Pickle what? That was my reaction when I first heard about the Pickle Back. Yep, you read that right: Pickle Back. The drink, a shot of bourbon or Jameson Irish Whiskey followed by a shot of pickle brine, has developed a cult following complete with a Facebook fan page and press release from Jameson. It’s particularly popular among New York City bartenders who have spread pickle fever to other cities, including Baltimore, Philadelphia, San Francisco and even London.
It’s not all that crazy when you put it into context. The Russian and Nordic cultures have paired pickles and pickle brine with vodka for generations. I’ve been blending the brines of several pickled veggies for my Bloody Elixir for years. And, of course, many Martini drinkers add a splash of olive brine to their cocktails.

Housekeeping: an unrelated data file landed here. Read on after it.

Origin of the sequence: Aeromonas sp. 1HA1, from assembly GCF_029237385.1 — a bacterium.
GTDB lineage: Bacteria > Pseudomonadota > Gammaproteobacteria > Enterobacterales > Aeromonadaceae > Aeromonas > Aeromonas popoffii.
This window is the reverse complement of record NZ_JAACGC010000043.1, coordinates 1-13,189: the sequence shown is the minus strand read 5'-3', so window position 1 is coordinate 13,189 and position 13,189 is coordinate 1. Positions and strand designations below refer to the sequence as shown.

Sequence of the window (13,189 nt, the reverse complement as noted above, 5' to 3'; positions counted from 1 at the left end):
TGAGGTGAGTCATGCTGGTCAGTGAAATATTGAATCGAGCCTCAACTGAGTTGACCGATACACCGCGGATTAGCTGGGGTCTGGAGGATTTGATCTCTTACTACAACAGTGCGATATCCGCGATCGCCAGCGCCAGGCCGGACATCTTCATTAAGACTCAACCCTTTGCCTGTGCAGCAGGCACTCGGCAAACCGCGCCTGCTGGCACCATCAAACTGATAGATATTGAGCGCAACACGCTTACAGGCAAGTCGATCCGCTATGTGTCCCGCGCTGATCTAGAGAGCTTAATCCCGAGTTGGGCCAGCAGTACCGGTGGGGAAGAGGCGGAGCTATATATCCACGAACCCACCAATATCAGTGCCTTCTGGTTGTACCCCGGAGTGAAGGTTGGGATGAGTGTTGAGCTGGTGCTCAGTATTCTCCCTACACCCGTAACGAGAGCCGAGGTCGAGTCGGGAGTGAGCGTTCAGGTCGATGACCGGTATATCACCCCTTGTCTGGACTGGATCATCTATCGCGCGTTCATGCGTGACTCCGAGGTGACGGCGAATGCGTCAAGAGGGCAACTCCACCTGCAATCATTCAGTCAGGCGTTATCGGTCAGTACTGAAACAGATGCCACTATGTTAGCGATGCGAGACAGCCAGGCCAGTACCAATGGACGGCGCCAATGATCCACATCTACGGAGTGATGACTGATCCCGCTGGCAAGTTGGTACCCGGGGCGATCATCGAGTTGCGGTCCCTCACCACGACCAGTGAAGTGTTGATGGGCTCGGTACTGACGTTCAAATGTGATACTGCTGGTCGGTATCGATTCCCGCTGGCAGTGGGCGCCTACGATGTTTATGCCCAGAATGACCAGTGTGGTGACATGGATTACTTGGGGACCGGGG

After much research—and many shots—I’ve traced the origins of the Pickle Back to Brooklyn’s Bushwick Country Club. In 2006, neighbor McClure’s Pickles asked to store some inventory in the bar’s basement. The Country Club’s bartenders were also using the brand’s brine in some cocktails. One Sunday night, according to owner John Roberts, a customer asked for a shot of pickle juice to accompany her vodka. The order inspired bartender Reggie Cunningham to jokingly pair Old Crow Bourbon with a shot of McClure’s spicy pickle juice instead of the traditional can of Pabst Blue Ribbon. But the reaction from patrons was no joke, and the bar started selling a lot of them.
When the Ruotolo brothers brought the drink to their East Village bar, Whiskey Town, the recipe changed slightly as Jameson replaced bourbon. The briny creation was soon being served at other bars, including the Rusty Knot and the Randolph. It can now be found around the city and beyond.
While bartenders use all sorts of pickle juices, Roberts remains a traditionalist. “If it’s not McClure’s it’s not the same,” he says.